Instant context to how your work stacks up against the competition
A huge benefit of posting your work in a community environment is you can instantly see where you stand against the competition. You can see your thumbnail in a grid of 100's of other pieces of art and get instant visual feedback on the quality difference. I always see people saying it's hard to stand out on ArtStation. This can be true, it's hard to feed the algorithm if you have a fresh account with no fanbase/followers to boost your engagement and get you trending. But why should you get instant results without putting in any time or extra effort? That's like starting a backyard football team and expecting to win the superbowl after your first game. But by putting in the hours, a ton of hard work and the right strategy you might have a shot.
Personally, I think most of the time that's simply a fear based excuse. Some people would rather have their own little world to present their work (the random website) where they feel they can somehow hide the fact they are not hitting the AAA quality bar from recruiters without the risk of being overshadowed by other amazing artists. That strategy is never going to work and is a horrible mindset. It's the equivalent of strapping horse blinders on, telling yourself you are the best artist ever and everyone who disagrees is just a hater who can't see your genius.
As painful as it can be in the short term, looking at your work next to that of more advanced artists can really help you quickly identify what is causing the gap. If you can, take the blow to the ego and try to re-frame it mentally. Go from "oh wow I suck compared to jimmy badass" to "hmmm, there is a bit of a character anatomy or lighting in my scene compared to this amazing piece, maybe I should focus on improving those skills", I guarantee you will grow as an artist much faster. Short term pain, long term gains.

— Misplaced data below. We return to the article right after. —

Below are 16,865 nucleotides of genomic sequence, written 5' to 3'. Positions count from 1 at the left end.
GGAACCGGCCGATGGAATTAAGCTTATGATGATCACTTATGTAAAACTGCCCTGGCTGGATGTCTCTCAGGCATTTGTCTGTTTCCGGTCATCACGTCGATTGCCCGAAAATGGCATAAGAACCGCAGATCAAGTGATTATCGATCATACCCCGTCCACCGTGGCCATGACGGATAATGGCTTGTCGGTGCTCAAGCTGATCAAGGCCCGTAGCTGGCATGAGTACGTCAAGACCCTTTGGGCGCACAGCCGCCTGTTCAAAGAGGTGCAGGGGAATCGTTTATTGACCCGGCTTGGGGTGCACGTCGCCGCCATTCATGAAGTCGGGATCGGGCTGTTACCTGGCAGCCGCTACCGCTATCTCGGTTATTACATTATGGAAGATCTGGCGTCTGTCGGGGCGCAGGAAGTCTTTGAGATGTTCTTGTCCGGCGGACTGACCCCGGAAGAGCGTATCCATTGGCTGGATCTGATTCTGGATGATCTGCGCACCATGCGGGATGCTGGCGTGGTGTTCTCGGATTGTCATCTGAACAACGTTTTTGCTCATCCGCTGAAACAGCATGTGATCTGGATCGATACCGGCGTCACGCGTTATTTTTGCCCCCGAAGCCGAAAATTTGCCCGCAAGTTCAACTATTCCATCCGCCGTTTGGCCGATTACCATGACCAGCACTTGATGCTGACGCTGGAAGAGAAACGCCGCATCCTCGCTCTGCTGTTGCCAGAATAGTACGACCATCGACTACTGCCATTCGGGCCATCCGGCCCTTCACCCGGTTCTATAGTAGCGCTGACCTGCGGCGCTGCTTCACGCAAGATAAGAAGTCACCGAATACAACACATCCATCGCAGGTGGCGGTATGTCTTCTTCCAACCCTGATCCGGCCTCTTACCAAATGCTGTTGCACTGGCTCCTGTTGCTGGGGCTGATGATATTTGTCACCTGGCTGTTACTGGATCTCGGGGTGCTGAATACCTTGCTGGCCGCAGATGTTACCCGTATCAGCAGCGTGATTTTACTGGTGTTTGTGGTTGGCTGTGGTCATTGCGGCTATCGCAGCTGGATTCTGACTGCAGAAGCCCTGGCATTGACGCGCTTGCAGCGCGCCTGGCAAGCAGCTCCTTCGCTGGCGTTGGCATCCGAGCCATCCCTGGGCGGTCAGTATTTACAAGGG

ArtStation is mobile friendly and FAST.
It allows you to build an audience and join in the conversation easily
It also means when you reach out to another artist in their direct message, they can click on your profile picture and instantly have context to who you are and what you are all about. No hopping over to LinkedIn to get info or trying to find your random portfolio link should you accidentally forget to attach it. In fact, I wouldn't be surprised if ArtStation arbitrages LinkedIn out of the game for digital art job recruitment in the near future. It gives instant visual context with zero extra effort and makes networking easy. Just prepare yourself for the inbox spam when commission hungry 3rd party "recruiters" realize this.
ArtStation Has officially become a noun.
The 2 Biggest arguments (excuses) I see from people against using ArtStation
- What happens if ArtStation disappears or becomes paid only?
- If I post my work there ArtStation owns it, or people will steal it!